As the two-year anniversary of Hurricane Ike’s September 13 landfall approaches, most Galveston homeowners who still are engaged in rebuilding and reconstruction don’t need any reminders about the complexity or frustrations of the process. Still, reminders are everywhere, posted primarily by high-minded attorneys concerned that the poor, benighted people of the Texas Coast understand the statute of limitations and its role in ensuring they receive fair and just compensation for their losses.
There’s nothing wrong with a gentle reminder, or with fair settlements for that matter. But this is America, and contingency fees being what they are the attorneys’ messages have taken on a distinctly apocalyptic tone. Every local freeway and road that skirts the water has at least one of the fervent billboards: The end is near! Are you prepared? Time is Running Out! The door is closing! (Request a free case review now!!!)
Reading them, it’s impossible not to think of tent revivals and tv hucksters. The billboard advertisers seem to suggest they can save our psyches and mop up lingering insurance messes with the legal equivalent of the ShamWow, but Galveston residents aren’t naive. There are some problems no amount of legal wrangling – or money – can solve.
As the remnants of Ike headed north, the problems he left behind were obvious. Within hours, the cleanup began. Within days, reconstruction was being planned. Over the coming months, debris disappeared, houses were re-built and businesses re-established as people waited, holding their breath to see how the trees would respond.
Galveston’s trees were her pride. Many had been planted after the Great Storm of 1900 decimated the island, and for decades their growth contributed to the exquisite beauty of the historic neighborhoods. Broadway, the primary route to the beaches and seawall, was famed for its trees as much as for the Victorian homes that line its route.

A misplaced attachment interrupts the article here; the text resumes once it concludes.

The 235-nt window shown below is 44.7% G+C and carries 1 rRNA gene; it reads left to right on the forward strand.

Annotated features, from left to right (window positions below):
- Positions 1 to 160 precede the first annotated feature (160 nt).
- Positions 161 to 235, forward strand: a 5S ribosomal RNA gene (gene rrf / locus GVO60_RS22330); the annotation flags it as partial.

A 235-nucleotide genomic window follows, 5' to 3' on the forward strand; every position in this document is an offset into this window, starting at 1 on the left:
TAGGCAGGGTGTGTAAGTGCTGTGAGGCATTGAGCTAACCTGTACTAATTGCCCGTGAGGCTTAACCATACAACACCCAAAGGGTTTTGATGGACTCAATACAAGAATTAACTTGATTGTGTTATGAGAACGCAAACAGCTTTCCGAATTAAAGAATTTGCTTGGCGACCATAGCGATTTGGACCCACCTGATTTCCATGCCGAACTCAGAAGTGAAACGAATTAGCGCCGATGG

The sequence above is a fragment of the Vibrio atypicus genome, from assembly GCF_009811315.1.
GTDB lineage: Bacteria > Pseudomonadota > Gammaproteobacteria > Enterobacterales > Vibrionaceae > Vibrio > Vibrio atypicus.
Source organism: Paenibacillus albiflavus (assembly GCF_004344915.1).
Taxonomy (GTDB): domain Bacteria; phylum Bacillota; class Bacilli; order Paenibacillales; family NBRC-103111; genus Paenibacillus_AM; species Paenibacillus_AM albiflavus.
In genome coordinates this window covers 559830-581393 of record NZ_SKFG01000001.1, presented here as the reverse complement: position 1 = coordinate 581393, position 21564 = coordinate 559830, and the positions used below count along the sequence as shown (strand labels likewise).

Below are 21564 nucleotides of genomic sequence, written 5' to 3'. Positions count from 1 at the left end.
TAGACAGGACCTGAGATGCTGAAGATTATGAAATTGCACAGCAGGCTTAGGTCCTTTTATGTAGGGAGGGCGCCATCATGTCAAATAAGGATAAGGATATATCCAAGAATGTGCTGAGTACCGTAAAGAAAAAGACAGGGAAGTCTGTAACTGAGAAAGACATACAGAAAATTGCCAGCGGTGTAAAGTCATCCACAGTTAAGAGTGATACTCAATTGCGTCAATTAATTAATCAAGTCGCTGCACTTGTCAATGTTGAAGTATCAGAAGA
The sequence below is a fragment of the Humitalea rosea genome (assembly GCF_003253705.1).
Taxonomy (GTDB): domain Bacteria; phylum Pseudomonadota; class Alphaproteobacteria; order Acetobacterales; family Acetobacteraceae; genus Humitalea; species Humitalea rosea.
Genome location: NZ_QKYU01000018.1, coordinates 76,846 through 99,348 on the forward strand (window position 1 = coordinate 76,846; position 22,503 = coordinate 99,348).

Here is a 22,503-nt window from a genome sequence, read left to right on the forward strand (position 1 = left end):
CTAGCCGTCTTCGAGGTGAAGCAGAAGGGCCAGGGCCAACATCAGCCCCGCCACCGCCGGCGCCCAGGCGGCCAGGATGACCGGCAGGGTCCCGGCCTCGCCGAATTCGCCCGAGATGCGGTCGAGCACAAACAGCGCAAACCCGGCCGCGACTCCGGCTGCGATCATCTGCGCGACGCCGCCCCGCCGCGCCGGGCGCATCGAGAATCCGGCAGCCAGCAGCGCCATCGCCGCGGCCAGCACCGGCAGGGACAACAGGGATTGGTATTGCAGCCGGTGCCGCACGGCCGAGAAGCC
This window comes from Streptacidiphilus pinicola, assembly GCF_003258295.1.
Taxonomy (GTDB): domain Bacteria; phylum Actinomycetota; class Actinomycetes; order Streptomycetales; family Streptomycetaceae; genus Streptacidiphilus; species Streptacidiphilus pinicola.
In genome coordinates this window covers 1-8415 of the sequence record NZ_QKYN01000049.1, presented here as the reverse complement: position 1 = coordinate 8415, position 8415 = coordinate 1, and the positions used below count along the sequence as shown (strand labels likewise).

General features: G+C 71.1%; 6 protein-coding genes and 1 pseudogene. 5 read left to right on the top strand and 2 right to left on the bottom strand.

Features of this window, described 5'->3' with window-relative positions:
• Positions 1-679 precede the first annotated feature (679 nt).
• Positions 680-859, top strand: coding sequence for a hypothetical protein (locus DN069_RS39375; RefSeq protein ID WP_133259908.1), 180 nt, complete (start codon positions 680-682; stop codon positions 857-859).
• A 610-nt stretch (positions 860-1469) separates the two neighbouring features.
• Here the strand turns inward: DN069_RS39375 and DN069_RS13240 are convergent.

Many of the historic live oaks were left standing after Ike, albeit without their leaves. Denuded, they gave the island the appearance of the midwest in winter, a strange and unsettling sight for residents accustomed to year-long greenery. Throughout the long, island winter, people waited for spring and watched the trees, desperate for a first sign of growth. In the end, what the wind was not able to destroy, the storm surge did. Salt-saturated soils, denied any natural flushing through a terrible, post-hurricane drought, could not be overcome. Nearly 40,000 trees had died, and they would need to be taken down.
The experience was traumatic beyond the telling of it. People wept, argued with local officials, bargained with God and swore to everyone within earshot that their tree was the exception – that it was strong enough, determined enough to live. Not only the 1900 Storm oaks were at issue. People had planted trees for children, spouses, neighbors and neighborhoods and watched them grow. Their pain at the thought of losing them was nearly unbearable. “Like everybody else, it just makes me want to cry,” said Steve Broadstone, 68. “It’s just like cutting off an arm or a leg.”
The City did what it could, putting off the removal of the Broadway trees until the very end, knowing the kind of wound it would inflict into an already suffering community. Some people became paralyzed by the thought of it all. Some moved from the island, bitter because of the drastic and irrevocable changes that had come. But others, more resiliant, more creative or perhaps simply more desperate, began to think: “What if…” What if some of the wood could be saved? What if it could be put to other uses? What if some of it could be preserved in some way and become part of Galveston’s heritage?